Qin Liu, PhD

Assistant Professor of Anesthesiology

  Email Qin Liu, PhD


Dr. Liu joined the Center for the Study of Itch at Washington University School of Medicine in 2012, after she finished her postdoctoral training in the Department of Neuroscience, the Johns Hopkins School of Medicine. Using genetically modified mouse models and a combination of molecular, cellular, and behavioral techniques, Dr. Liu identified several novel itch receptors mediating non-histaminergic itch. Her discoveries not only reveal a novel mechanism for itch perception, but also open the door to studying both the cause and mechanism of chronic itch. Dr. Liu’s future research interests include understanding how primary sensory neurons detect itch-inducing stimuli, how itch signals are encoded and transmitted in the nervous system, and the molecular and neural pathogenesis of chronic itch conditions. Dr. Liu has been invited to lecture at many universities. She is also the recipient of 2011 Helen B. Taussig Award and 2015 Pew Biomedical Scholar Award.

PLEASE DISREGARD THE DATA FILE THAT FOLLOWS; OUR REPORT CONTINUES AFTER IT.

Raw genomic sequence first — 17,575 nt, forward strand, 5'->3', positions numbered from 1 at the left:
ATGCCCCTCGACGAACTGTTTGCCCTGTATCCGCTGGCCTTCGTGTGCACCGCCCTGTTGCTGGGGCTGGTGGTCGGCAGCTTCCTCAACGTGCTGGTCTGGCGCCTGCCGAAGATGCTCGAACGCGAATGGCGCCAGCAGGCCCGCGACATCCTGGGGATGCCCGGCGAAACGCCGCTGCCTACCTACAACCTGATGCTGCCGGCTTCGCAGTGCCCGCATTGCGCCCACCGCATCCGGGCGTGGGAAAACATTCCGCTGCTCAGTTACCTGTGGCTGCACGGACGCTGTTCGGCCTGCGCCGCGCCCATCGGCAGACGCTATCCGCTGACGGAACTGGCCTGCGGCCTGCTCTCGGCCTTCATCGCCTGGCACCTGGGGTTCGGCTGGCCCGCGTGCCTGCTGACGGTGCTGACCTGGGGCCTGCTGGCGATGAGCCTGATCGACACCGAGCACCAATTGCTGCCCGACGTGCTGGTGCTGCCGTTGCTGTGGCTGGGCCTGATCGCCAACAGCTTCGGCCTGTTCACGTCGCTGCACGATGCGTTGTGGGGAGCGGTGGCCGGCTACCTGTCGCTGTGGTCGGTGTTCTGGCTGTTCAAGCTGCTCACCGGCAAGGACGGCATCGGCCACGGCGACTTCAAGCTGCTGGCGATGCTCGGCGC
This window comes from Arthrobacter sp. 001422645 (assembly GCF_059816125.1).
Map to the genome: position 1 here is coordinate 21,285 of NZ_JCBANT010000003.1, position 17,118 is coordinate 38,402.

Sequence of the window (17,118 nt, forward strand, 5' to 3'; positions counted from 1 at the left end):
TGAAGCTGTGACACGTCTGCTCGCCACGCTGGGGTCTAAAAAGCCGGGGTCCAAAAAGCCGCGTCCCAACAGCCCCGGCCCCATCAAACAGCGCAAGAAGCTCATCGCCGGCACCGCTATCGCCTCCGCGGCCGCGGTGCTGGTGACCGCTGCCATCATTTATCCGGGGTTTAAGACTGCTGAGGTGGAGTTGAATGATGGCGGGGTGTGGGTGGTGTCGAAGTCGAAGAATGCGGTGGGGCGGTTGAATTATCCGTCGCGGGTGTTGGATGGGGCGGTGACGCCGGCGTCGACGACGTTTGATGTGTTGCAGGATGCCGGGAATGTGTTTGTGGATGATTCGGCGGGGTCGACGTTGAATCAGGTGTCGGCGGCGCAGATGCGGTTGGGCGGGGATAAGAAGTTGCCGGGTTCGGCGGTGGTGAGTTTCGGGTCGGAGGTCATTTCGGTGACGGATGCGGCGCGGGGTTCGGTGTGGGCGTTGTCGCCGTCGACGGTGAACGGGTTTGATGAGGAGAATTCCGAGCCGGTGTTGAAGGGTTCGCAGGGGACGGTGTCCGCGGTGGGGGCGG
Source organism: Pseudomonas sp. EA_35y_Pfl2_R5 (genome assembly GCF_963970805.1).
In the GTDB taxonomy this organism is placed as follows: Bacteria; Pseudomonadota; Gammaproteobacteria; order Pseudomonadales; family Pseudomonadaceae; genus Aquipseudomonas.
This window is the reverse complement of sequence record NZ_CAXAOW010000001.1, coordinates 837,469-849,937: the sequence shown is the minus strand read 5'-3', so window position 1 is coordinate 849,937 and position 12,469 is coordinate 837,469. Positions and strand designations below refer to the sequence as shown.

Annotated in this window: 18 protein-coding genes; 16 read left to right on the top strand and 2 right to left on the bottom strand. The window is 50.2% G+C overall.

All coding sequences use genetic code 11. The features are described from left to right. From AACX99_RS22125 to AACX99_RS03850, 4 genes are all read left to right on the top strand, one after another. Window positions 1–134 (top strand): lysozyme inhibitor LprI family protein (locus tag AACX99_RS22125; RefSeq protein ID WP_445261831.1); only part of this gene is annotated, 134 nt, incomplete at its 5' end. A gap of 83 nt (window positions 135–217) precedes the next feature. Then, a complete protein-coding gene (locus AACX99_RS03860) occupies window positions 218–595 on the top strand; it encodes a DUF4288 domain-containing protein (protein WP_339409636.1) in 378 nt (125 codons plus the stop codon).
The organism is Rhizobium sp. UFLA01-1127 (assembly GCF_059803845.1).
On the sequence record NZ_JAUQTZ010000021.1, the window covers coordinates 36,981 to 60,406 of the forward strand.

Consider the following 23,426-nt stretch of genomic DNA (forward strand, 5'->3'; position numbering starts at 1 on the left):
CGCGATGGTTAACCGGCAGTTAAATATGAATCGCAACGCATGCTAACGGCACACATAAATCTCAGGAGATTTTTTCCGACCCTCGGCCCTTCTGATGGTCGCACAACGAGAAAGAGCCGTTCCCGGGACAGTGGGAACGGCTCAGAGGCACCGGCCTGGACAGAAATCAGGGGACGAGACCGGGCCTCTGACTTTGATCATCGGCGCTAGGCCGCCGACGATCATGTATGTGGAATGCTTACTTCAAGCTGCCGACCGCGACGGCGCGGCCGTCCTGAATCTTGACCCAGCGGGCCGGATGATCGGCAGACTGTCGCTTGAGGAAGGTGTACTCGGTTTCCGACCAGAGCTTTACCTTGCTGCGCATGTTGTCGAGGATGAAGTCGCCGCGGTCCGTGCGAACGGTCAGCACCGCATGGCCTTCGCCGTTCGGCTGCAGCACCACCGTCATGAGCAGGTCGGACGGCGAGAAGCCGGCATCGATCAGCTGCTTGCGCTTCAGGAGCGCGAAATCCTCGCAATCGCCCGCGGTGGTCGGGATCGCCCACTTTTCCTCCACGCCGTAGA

The distinct roles of two GPCRs, MrgprC11 and PAR2, in itch and hyperalgesia.

Liu Q*, Weng HJ*, Patel KN*, Tang Z, Bai H, and Dong X. Science Signaling 2011; 4(181):ra45 *Denotes equal contribution (Cover article).

Read more

Pirt, a TRPV1 modulator, is required for histamine-dependent and -independent itch.

Patel KN, Liu Q, Meeker S, Undem BJ, Dong X. PLoS ONE. 2011; 6(5):e20559.

Read more

TRPA1 is required for histamine-independent, Mas-related G protein-coupled receptor-mediated itch.

Wilson SR, Gerhold KA, Bifolck FA, Liu Q, Patel K, Dong X, Bautista DM. Nature Neuroscience, 2011; 14:595-602

Read more

Qin Liu named a 2015 Pew Scholar, Congratulations!

Qin Liu is among 22 outstanding young scientists named the 2015 class of Pew Scholar in the Biomedical Sciences by the Pew Charitable Trusts. Congratulations to Qin Liu for her achievement ! 

Read the news at the Pew Biomedical Scholars.

Read more